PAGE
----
by Bernard Wood
The sun still rises in the east and sets in the west. But the leaves are beginning to fall from the trees, and the weakening fall sun comes from the north, not from the south. Disappointingly, even though cyclones rotate in a clockwise direction in the Southern Hemisphere, my limited observations suggest that the toilets seem to flush in just the same way as they do in DC.
The University of Melbourne, which was established in 1853, is consistently ranked number one in Australia and the university website suggests it is number 33 in the world. Whatever its rank order “Melbourne Uni” is my academic home for the next five weeks. My Miegunyah Fellowship (in Aboriginal language “Miegunyah” means house) requires that I interact as much as possible with the students and staff, and as part of that effort I am a visiting scholar at one of the residential colleges that are clustered just north of the main campus.
I was last in Melbourne 40 years ago, and a lot has changed, but thankfully not the warmth of the hospitality. The academic and other staff and the students of St. Hilda’s College could not have been more welcoming. Three times a week I am invited to dine at High Table, Oxford and Cambridge-style. This means joining the Principal, Vice-Principal and Tutors in the Senior Common Room, donning an academic gown, processing through a dining room full of similarly attired students, and then walking up steps to the stage – hence the “high” in High Table. What makes this experience quintessentially Australian is that there is no dress code, so the tutors are likely to be in torn shorts and a T-shirt. This has not been my experience at Oxford and Cambridge colleges!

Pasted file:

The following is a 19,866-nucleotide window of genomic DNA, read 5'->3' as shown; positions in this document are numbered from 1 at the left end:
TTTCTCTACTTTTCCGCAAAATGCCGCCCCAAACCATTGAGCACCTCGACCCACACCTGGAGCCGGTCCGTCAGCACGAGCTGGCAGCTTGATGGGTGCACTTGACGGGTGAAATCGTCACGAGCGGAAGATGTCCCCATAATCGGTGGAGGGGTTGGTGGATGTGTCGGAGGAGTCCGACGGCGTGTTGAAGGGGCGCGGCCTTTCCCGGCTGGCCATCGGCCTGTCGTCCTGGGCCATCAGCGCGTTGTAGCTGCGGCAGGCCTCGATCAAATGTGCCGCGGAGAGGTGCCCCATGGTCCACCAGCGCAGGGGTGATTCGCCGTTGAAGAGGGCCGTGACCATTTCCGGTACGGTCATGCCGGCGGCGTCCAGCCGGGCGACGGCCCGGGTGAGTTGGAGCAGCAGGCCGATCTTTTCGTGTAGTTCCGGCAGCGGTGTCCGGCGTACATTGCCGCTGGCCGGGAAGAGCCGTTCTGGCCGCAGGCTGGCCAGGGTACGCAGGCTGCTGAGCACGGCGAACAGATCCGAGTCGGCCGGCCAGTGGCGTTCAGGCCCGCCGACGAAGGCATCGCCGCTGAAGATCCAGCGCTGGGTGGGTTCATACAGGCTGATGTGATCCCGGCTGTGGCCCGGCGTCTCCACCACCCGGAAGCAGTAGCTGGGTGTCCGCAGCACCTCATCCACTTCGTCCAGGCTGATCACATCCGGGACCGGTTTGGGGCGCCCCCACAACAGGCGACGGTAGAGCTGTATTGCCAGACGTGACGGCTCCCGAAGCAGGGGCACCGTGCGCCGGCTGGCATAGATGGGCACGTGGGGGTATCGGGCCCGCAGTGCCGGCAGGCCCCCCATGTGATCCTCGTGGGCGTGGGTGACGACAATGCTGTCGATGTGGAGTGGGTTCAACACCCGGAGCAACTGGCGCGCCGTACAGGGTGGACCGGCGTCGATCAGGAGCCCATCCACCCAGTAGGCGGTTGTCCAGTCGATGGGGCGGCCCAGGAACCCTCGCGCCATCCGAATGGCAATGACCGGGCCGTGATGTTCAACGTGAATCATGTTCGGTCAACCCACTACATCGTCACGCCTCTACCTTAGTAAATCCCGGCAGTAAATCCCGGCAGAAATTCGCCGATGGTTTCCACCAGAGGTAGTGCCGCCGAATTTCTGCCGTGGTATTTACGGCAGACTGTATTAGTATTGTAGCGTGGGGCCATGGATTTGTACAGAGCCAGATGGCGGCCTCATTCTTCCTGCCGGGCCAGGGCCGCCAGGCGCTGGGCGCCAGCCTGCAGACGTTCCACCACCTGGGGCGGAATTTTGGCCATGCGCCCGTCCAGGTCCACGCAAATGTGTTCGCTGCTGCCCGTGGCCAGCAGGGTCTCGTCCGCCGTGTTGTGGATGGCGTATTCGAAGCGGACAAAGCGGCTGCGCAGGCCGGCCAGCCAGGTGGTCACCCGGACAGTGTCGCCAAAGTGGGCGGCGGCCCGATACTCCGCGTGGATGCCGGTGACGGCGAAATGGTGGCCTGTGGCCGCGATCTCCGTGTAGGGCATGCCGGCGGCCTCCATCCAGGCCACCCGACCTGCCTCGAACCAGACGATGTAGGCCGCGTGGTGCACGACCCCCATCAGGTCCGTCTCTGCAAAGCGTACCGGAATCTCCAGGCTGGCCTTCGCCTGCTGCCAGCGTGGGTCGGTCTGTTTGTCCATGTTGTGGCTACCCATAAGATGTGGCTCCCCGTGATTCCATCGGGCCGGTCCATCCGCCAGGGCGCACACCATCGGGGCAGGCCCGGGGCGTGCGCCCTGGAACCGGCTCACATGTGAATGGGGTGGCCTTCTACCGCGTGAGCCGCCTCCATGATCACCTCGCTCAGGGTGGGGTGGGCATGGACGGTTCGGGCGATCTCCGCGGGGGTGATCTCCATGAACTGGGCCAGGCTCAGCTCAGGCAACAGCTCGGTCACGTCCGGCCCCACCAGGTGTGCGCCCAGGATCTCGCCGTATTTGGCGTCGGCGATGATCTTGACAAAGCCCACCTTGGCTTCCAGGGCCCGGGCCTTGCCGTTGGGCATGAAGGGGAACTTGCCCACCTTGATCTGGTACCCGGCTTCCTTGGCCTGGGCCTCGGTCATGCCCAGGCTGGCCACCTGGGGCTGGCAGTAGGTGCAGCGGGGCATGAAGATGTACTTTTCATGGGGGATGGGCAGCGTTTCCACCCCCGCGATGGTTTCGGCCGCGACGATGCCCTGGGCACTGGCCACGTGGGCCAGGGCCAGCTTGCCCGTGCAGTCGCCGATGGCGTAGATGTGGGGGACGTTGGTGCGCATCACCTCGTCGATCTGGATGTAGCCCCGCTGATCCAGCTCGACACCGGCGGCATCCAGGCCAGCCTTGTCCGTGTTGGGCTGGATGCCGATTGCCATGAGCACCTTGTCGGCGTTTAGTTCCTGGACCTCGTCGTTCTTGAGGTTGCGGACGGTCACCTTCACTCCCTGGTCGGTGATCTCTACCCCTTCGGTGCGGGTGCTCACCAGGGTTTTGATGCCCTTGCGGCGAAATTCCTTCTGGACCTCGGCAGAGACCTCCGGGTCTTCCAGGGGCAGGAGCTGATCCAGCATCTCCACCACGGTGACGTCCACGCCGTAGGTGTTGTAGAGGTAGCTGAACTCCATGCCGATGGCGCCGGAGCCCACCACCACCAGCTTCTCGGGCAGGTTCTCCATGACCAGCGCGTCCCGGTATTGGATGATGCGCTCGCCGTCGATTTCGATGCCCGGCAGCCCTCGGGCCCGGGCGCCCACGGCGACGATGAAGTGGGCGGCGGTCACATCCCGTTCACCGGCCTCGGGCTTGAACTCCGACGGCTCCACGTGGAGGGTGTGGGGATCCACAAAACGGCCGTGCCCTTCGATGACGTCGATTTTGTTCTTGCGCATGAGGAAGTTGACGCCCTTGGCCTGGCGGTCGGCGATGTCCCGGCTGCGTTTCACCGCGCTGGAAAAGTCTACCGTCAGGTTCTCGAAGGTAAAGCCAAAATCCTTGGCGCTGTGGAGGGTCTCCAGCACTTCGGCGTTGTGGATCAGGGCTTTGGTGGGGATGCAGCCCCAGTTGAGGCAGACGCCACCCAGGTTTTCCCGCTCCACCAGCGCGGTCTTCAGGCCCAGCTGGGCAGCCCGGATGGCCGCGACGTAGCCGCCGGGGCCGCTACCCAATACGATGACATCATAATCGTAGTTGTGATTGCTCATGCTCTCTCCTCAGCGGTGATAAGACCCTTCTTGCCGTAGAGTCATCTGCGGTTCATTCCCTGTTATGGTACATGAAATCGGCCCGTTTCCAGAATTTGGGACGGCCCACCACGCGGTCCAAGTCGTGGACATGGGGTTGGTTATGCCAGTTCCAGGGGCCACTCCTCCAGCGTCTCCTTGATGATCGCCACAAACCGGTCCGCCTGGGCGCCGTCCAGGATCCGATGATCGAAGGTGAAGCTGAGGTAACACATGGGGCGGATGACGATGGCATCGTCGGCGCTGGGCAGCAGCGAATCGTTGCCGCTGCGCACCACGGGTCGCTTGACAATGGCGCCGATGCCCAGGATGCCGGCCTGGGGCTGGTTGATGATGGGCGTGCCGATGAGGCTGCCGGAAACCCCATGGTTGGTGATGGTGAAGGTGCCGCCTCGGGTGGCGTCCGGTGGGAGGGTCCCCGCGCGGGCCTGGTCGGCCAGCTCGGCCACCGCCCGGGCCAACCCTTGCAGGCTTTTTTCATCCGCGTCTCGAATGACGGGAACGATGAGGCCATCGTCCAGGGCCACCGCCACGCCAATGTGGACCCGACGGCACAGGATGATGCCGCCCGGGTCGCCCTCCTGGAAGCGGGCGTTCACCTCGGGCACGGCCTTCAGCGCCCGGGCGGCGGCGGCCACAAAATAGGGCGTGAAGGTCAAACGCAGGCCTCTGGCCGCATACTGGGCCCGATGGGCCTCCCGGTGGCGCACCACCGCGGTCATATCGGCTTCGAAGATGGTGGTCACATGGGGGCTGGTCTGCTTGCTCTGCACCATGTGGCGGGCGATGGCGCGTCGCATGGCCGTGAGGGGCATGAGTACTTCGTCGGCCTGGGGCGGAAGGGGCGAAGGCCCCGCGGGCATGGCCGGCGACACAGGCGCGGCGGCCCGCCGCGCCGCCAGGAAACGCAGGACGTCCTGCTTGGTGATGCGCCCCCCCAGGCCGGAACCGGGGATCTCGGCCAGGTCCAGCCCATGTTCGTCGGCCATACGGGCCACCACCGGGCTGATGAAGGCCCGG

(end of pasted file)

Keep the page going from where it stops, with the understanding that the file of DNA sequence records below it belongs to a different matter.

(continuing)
I was also exposed to another difference, which is how Australians pay tribute to the members of their armed forces, especially those who were killed or injured in battle. They do this on April 25th, ANZAC Day.
The letters ANZAC are an acronym for the Australia and New Zealand Army Corps, members of which spearheaded the ill-fated attempt to land on the beaches of Gallipoli in an attempt to swiftly defeat Turkey, an ally of Germany in WWI. The initial assault took place at dawn on April 25th, 1915, and traditionally ANZAC commemorations take place at dawn.
To commemorate the centenary of the Gallipoli landings, last year St. Hilda’s had held its own dawn service, and they repeated it this year. My fear that only handful of the 200 or so St. Hilda’s students would leave their beds before dawn were unfounded. By six am, close to a hundred students were holding candles and taking part in the commemoration. In her moving address, Barbara Green, the Principal of St. Hilda’s, explained that the Gallipoli campaign was only 14 years after Australia became a nation, and that Australia’s participation in WWI marked its “coming of age.”
It was a poignant reminder that controversies that seem to loom so large in paleoanthropology are mere froth on the surface of an ocean that consists of true heroism and sacrifice. And if you think that heroism and sacrifice is just the stuff of history, consider the recent tragic bombing of the MSF hospital in Aleppo.
The community of St. Hilda’s College provided a necessary reminder there is more to life than “knowing” the age of Homo naledi.